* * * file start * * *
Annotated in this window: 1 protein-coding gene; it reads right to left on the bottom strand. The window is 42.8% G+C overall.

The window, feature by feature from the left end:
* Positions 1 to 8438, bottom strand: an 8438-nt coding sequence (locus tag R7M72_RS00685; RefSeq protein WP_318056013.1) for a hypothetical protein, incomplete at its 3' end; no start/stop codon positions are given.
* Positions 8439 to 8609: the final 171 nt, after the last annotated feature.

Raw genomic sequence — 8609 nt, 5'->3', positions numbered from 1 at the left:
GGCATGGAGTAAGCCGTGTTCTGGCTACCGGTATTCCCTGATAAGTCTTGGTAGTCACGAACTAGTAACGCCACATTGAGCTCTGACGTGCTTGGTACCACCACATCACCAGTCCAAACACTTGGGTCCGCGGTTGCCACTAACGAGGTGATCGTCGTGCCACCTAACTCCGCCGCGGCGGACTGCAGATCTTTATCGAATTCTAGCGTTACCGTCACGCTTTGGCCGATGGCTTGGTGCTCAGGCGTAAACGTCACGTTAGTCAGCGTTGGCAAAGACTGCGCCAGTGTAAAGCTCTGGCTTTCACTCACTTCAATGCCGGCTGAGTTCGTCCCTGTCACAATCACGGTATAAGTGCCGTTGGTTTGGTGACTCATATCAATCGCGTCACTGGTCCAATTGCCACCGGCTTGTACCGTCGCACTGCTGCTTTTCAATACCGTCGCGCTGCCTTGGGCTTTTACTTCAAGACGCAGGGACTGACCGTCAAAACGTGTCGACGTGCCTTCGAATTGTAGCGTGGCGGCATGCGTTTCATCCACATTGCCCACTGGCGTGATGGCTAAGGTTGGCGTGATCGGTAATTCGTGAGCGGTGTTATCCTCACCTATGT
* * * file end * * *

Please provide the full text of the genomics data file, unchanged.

Annotated in this window: 1 protein-coding gene; it reads right to left on the bottom strand. The window is 42.8% G+C overall.

The window, feature by feature from the left end:
* Positions 1 to 8438, bottom strand: an 8438-nt coding sequence (locus tag R7M72_RS00685; RefSeq protein WP_318056013.1) for a hypothetical protein, incomplete at its 3' end; no start/stop codon positions are given.
* Positions 8439 to 8609: the final 171 nt, after the last annotated feature.

Raw genomic sequence — 8609 nt, 5'->3', positions numbered from 1 at the left:
GGCATGGAGTAAGCCGTGTTCTGGCTACCGGTATTCCCTGATAAGTCTTGGTAGTCACGAACTAGTAACGCCACATTGAGCTCTGACGTGCTTGGTACCACCACATCACCAGTCCAAACACTTGGGTCCGCGGTTGCCACTAACGAGGTGATCGTCGTGCCACCTAACTCCGCCGCGGCGGACTGCAGATCTTTATCGAATTCTAGCGTTACCGTCACGCTTTGGCCGATGGCTTGGTGCTCAGGCGTAAACGTCACGTTAGTCAGCGTTGGCAAAGACTGCGCCAGTGTAAAGCTCTGGCTTTCACTCACTTCAATGCCGGCTGAGTTCGTCCCTGTCACAATCACGGTATAAGTGCCGTTGGTTTGGTGACTCATATCAATCGCGTCACTGGTCCAATTGCCACCGGCTTGTACCGTCGCACTGCTGCTTTTCAATACCGTCGCGCTGCCTTGGGCTTTTACTTCAAGACGCAGGGACTGACCGTCAAAACGTGTCGACGTGCCTTCGAATTGTAGCGTGGCGGCATGCGTTTCATCCACATTGCCCACTGGCGTGATGGCTAAGGTTGGCGTGATCGGTAATTCGTGAGCGGTGTTATCCTCACCTATGT